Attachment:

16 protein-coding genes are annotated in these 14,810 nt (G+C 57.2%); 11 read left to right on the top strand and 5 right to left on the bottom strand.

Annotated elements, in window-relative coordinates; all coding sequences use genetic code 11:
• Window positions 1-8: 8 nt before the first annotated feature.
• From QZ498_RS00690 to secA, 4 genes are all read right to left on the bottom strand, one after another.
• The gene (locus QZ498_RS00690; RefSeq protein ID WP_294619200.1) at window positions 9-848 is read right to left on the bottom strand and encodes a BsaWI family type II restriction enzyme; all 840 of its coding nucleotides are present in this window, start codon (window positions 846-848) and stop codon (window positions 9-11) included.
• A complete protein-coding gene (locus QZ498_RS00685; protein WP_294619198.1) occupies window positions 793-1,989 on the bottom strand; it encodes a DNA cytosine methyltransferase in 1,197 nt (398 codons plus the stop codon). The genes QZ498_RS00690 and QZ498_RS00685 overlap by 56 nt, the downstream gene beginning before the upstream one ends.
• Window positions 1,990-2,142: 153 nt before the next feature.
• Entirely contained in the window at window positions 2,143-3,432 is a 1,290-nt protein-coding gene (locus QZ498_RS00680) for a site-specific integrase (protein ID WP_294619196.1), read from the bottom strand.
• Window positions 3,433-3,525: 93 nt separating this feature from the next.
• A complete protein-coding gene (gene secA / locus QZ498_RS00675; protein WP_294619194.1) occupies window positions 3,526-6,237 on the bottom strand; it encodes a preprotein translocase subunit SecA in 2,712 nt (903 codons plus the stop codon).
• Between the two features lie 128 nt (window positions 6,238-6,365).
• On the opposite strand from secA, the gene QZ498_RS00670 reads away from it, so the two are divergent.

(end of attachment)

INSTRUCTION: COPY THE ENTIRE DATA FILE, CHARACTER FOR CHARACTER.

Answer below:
16 protein-coding genes are annotated in these 14,810 nt (G+C 57.2%); 11 read left to right on the top strand and 5 right to left on the bottom strand.

Annotated elements, in window-relative coordinates; all coding sequences use genetic code 11:
• Window positions 1-8: 8 nt before the first annotated feature.
• From QZ498_RS00690 to secA, 4 genes are all read right to left on the bottom strand, one after another.
• The gene (locus QZ498_RS00690; RefSeq protein ID WP_294619200.1) at window positions 9-848 is read right to left on the bottom strand and encodes a BsaWI family type II restriction enzyme; all 840 of its coding nucleotides are present in this window, start codon (window positions 846-848) and stop codon (window positions 9-11) included.
• A complete protein-coding gene (locus QZ498_RS00685; protein WP_294619198.1) occupies window positions 793-1,989 on the bottom strand; it encodes a DNA cytosine methyltransferase in 1,197 nt (398 codons plus the stop codon). The genes QZ498_RS00690 and QZ498_RS00685 overlap by 56 nt, the downstream gene beginning before the upstream one ends.
• Window positions 1,990-2,142: 153 nt before the next feature.
• Entirely contained in the window at window positions 2,143-3,432 is a 1,290-nt protein-coding gene (locus QZ498_RS00680) for a site-specific integrase (protein ID WP_294619196.1), read from the bottom strand.
• Window positions 3,433-3,525: 93 nt separating this feature from the next.
• A complete protein-coding gene (gene secA / locus QZ498_RS00675; protein WP_294619194.1) occupies window positions 3,526-6,237 on the bottom strand; it encodes a preprotein translocase subunit SecA in 2,712 nt (903 codons plus the stop codon).
• Between the two features lie 128 nt (window positions 6,238-6,365).
• On the opposite strand from secA, the gene QZ498_RS00670 reads away from it, so the two are divergent.